Meningococcal - Statistics and Incidence Rate

Meningococcal disease is a bacterium that can infect the brain or blood of people. Infection can be passed on to others by kissing, sneezing, and coughing. It can also be passed on by sharing utensils with someone who is infected. Travellers to certain parts of the world are at a higher risk.

Signs and symptoms usually include fever, headache, nausea and vomiting. This disease can be fatal, even if detected early. There is currently a vaccine available to prevent meningococcal infection.

Meningococcal Disease in Niagara

  • No cases of invasive Meningococcal disease were reported up to the end of September 2016.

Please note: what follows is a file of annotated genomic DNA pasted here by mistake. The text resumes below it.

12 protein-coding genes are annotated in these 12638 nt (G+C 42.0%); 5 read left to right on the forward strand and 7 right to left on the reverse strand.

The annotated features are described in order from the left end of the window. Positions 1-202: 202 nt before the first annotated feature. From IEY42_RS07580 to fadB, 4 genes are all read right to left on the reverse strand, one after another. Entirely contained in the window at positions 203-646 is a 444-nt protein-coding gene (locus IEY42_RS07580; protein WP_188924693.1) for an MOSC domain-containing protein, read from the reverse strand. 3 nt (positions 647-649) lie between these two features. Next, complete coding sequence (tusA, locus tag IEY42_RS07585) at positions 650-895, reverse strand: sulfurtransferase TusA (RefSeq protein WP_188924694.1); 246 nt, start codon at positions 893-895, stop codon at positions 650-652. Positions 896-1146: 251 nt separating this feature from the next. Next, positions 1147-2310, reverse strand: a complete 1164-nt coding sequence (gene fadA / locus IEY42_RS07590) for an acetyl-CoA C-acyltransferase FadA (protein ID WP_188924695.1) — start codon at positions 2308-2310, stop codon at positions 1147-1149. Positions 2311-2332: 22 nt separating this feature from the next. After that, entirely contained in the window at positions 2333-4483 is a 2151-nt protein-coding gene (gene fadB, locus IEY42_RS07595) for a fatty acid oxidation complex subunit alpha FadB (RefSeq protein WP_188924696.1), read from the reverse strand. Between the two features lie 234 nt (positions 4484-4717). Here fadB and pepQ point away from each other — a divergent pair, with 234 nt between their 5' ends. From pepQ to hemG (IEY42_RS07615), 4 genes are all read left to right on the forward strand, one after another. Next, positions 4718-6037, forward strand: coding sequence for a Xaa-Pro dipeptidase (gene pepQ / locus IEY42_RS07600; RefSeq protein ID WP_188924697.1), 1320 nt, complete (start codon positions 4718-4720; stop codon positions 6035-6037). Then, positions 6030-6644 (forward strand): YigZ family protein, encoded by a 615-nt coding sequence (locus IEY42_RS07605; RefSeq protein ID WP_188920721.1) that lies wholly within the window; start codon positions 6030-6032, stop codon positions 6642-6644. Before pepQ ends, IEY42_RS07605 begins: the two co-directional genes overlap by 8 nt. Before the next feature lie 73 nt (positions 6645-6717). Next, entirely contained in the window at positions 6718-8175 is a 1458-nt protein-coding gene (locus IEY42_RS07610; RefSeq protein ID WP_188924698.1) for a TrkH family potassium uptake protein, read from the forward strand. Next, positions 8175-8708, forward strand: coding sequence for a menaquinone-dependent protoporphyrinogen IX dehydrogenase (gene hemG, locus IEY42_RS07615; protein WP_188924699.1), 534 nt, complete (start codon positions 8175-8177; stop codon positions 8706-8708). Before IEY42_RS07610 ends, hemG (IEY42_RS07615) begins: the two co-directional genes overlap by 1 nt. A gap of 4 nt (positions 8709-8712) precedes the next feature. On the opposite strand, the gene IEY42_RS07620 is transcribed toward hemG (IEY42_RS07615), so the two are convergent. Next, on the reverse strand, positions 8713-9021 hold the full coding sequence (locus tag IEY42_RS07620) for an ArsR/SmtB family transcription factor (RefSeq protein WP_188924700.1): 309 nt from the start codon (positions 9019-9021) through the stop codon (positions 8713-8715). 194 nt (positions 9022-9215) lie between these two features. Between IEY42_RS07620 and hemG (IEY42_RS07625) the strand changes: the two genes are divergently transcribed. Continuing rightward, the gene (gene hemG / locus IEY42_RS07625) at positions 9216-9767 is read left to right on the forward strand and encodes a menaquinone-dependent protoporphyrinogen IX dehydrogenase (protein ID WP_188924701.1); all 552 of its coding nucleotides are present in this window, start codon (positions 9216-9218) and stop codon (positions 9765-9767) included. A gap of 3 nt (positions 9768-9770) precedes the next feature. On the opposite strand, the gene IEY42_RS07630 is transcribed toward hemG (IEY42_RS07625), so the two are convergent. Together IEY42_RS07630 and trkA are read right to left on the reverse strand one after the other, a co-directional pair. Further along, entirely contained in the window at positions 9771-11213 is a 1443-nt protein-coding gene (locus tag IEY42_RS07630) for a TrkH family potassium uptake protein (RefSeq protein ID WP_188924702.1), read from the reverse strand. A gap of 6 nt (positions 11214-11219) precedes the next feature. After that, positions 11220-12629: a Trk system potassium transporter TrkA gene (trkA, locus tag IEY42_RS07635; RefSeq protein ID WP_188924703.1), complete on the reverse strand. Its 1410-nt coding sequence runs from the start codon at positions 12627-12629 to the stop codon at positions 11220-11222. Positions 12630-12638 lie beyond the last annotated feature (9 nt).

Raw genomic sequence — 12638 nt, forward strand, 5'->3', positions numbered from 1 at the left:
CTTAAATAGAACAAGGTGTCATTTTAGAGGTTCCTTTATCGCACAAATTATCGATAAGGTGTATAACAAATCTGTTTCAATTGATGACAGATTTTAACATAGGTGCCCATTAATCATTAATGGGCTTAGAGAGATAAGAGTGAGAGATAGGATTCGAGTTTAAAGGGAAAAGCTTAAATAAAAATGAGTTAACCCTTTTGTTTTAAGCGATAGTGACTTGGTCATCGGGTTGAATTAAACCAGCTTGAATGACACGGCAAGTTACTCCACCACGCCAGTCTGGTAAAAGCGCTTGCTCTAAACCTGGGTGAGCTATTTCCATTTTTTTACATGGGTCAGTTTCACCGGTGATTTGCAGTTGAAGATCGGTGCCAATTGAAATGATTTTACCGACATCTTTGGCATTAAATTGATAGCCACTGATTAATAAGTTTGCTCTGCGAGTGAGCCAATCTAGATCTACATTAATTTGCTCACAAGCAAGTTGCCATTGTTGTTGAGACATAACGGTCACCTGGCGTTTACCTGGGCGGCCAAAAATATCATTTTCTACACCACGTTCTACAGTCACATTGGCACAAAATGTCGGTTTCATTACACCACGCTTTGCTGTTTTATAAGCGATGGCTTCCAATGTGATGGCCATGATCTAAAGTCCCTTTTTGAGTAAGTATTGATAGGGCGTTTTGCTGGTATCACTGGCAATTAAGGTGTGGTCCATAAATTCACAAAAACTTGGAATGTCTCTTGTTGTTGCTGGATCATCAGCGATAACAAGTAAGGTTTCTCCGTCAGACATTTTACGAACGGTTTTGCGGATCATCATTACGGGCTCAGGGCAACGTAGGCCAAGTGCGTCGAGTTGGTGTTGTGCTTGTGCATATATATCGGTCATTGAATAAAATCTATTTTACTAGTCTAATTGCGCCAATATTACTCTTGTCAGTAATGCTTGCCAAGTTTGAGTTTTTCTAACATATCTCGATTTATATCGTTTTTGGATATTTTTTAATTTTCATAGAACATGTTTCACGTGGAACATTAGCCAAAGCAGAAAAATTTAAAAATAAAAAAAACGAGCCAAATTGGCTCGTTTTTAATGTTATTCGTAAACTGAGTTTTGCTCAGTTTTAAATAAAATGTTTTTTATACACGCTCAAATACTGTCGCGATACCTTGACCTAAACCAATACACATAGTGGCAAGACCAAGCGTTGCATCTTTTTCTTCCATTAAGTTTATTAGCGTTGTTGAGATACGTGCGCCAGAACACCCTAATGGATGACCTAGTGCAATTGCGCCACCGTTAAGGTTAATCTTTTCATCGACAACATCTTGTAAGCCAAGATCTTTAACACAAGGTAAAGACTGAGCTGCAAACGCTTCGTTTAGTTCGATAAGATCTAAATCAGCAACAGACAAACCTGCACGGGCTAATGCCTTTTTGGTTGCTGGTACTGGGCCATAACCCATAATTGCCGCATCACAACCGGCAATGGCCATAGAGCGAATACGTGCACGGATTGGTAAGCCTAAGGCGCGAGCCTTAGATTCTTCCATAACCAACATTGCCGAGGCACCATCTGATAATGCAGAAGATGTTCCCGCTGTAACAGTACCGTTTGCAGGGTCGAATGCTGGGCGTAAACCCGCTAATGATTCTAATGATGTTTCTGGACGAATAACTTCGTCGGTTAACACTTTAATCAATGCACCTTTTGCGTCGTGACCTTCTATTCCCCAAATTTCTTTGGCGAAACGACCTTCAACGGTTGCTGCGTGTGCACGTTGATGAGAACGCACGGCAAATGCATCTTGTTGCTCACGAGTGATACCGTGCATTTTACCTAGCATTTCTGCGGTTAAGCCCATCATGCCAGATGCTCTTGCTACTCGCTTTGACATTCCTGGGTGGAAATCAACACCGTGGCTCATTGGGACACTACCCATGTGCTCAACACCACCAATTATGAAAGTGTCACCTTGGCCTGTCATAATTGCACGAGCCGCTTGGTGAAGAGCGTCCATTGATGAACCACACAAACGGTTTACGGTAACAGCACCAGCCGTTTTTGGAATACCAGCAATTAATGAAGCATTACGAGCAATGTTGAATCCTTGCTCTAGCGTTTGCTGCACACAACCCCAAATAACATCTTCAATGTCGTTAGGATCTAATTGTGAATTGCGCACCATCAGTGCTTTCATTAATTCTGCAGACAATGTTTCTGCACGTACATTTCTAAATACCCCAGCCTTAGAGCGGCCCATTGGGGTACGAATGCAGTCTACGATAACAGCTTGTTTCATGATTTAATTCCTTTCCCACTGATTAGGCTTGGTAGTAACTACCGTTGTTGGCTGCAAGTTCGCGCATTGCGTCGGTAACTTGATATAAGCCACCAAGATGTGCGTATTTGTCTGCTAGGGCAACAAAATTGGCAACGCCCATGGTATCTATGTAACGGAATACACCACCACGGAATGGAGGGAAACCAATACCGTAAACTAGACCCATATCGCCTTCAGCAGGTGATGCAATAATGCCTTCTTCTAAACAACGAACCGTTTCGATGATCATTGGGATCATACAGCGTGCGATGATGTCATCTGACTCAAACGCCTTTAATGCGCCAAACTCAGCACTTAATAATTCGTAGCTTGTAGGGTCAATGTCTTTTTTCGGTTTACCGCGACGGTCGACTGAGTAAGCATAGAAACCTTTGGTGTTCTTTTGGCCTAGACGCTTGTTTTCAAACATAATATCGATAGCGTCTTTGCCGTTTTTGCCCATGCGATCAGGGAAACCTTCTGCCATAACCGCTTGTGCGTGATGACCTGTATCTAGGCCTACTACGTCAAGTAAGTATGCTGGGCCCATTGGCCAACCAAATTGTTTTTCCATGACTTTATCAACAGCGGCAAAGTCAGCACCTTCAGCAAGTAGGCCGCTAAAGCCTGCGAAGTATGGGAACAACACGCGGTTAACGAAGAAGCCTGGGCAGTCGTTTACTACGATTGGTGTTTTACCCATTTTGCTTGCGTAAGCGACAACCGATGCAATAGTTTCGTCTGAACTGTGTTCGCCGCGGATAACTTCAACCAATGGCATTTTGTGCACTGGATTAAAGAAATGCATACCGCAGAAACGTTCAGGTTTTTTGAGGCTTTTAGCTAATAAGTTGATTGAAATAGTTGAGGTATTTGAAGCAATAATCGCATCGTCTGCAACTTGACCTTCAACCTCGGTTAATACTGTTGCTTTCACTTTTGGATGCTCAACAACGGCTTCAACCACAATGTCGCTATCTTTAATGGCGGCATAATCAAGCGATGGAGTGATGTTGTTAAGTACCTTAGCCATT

• The overall incidence rate of invasive Meningococcal disease has been low and has fluctuated from 2006 to 2014 for both Niagara and Ontario(Figure 1)

Figure 1. Incidence rate of Meningococcal disease by year, for Niagara region and Ontario (2006-2014).

Probable and confirmed cases reported.
Sources: Integrated Public Health Information System [2006-2015], extracted October 25, 2016 by Niagara Region Public Health; Population Estimates, IntelliHealth, Ministry of Health and Long-Term Care [2016], extracted September 29, 2016 by Niagara Region Public Health.
Ontario data: Ontario Ministry of Health and Long-Term Care, Integrated Public Health System database, extracted by Public Health Ontario [October 25, 2016].

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